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Joanna! Thank you! That is so helpful! I figured out some time ago that it was better to set Picture Control to Neutral on my D750 but have always struggled a bit with controlling highlights and shadow since I shoot a lot into the sun and my work tends to be in the foreground. Dropping two Spot Weight rectangles never occurred to me! I always thought I’d have to choose between one on the sun or one on the shadow and then I had to struggle with gradated masks to rescue the opposite areas. I just tested placing two and I can see already that it’s going to make my life a lot easier. I owe you one!

This is also helpful. Thank you! I’ve often struggled with vignetting control that looks overdone or has saturation that doesn’t match the image.

I found out with panasonic’s version of anti vignetting which i turned on for my jpeg plus raw setup. Shooting flying bird against a bright blue sky. With in this case a lumix 14-140mm f3.5-5.6.
I saw the corners to be over brightend. First i was thinking the optical module was over adjusting but after some web browsing and googling i found out that the shadow compensation is not only applied on the ooc-jpeg but also “burned in” in the raw file data. In the exif you can see the flag on or off so it would be possible for dxo to acknowles the setting and react acordingly. But for now i turned it off and let dxo take care of the problem also for the ooc-jpeg.

If you use an other brand please do some test. And /or google for info.

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I haven’t had a chance to test it yet but I can say that I noticed the difference when I moved from Nikon Capture NX2 to DXO. Capture NX2 allowed control over the RAW in a Camera settings tab and I could adjust vignetting control as I could on the camera but DXO seemed to add a layer of control rather than give you the original control. I was never sure what was going on though, only that the right result was more difficult to achieve.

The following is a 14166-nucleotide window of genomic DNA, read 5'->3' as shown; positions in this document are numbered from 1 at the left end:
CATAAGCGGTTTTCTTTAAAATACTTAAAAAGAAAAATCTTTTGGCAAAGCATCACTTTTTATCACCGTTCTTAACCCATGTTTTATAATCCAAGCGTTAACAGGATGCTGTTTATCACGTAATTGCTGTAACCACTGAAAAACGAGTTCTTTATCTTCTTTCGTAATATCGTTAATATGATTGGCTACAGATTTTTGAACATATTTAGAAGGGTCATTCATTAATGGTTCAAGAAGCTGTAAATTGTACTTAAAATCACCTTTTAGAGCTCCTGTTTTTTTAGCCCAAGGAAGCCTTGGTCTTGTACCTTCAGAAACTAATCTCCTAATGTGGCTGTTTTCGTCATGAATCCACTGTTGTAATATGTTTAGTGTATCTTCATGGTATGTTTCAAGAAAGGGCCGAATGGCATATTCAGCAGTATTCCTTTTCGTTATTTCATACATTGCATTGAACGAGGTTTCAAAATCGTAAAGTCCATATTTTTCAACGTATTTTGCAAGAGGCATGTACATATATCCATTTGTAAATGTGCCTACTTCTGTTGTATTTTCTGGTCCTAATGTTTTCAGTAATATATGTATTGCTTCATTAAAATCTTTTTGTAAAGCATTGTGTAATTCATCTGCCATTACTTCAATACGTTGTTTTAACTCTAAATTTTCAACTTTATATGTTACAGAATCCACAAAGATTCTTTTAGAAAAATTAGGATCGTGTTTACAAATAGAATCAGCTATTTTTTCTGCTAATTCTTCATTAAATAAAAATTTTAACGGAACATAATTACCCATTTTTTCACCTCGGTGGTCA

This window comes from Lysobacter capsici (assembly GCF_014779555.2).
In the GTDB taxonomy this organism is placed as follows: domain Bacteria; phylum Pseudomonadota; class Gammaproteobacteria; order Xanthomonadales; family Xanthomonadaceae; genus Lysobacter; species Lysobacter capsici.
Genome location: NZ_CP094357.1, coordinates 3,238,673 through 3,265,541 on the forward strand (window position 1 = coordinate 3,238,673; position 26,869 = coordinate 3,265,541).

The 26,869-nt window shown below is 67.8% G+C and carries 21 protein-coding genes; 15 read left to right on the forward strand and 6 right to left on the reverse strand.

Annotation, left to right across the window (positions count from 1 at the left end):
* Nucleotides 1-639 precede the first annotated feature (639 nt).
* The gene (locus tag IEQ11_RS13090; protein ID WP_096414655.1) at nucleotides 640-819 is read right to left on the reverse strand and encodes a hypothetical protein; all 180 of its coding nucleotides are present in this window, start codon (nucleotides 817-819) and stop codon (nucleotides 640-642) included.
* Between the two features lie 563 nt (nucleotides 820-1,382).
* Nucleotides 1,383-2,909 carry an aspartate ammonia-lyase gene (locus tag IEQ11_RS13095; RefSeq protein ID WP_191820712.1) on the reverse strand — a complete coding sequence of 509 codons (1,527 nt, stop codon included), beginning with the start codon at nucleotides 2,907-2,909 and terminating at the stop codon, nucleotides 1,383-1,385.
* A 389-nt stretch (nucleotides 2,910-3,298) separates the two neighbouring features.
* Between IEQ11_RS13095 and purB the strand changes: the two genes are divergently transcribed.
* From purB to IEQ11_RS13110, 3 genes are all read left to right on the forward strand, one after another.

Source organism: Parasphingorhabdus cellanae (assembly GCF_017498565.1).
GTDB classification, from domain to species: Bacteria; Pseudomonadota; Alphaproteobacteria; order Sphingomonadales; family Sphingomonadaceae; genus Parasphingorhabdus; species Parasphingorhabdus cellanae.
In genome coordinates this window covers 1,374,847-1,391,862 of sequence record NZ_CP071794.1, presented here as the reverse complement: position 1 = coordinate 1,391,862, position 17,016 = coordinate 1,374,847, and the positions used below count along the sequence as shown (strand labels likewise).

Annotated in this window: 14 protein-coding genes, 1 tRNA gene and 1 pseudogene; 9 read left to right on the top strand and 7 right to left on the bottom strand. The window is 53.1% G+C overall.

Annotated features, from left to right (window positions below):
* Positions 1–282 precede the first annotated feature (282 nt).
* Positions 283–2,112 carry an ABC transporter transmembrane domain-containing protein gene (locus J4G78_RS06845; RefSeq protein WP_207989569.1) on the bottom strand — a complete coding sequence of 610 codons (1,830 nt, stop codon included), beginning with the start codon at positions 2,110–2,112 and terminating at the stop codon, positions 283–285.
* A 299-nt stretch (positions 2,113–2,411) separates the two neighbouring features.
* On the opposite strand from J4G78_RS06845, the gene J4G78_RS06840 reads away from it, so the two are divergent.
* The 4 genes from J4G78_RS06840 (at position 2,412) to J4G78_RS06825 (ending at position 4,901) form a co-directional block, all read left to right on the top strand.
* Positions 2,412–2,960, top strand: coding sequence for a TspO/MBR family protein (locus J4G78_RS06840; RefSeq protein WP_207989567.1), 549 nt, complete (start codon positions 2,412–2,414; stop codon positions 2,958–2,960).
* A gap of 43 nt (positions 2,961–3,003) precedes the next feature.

Hi Andrew. I just noticed this comment and wanted to clarify something, in case you didn’t already know.

The Picture Control only affects a jpeg file (if you shoot jpeg) or the embedded jpeg that you see on the back of the camera. It does nothing at all to the RAW image.

In fact, the “Neutral” preset is not strictly neutral as it contains some sharpening. Possibly me being a bit OCD but I saved a custom preset, based on that, but with no sharpening.

One thing that does affect the RAW image on Nikons is the Active D-Lighting, which I also disable, but, for now, I do leave the Vignette control on Normal and haven’t, so far, notice any problem with PL’s modules. I will have to do some tests.


I just ran a series of tests on my D810 with the Vignetting control set to Off, Low, Normal and High.

If anything, when viewing the thumbnails in PL4, there seems to be a tiny bit too much correction, but it is the same on all camera settings. 80% seems to work better when viewing the thumbnails but, to be honest, I’ve never noticed any over or under-correction in the main image window with the appropriate DxO lens module applied.

I shall leave my camera on Normal.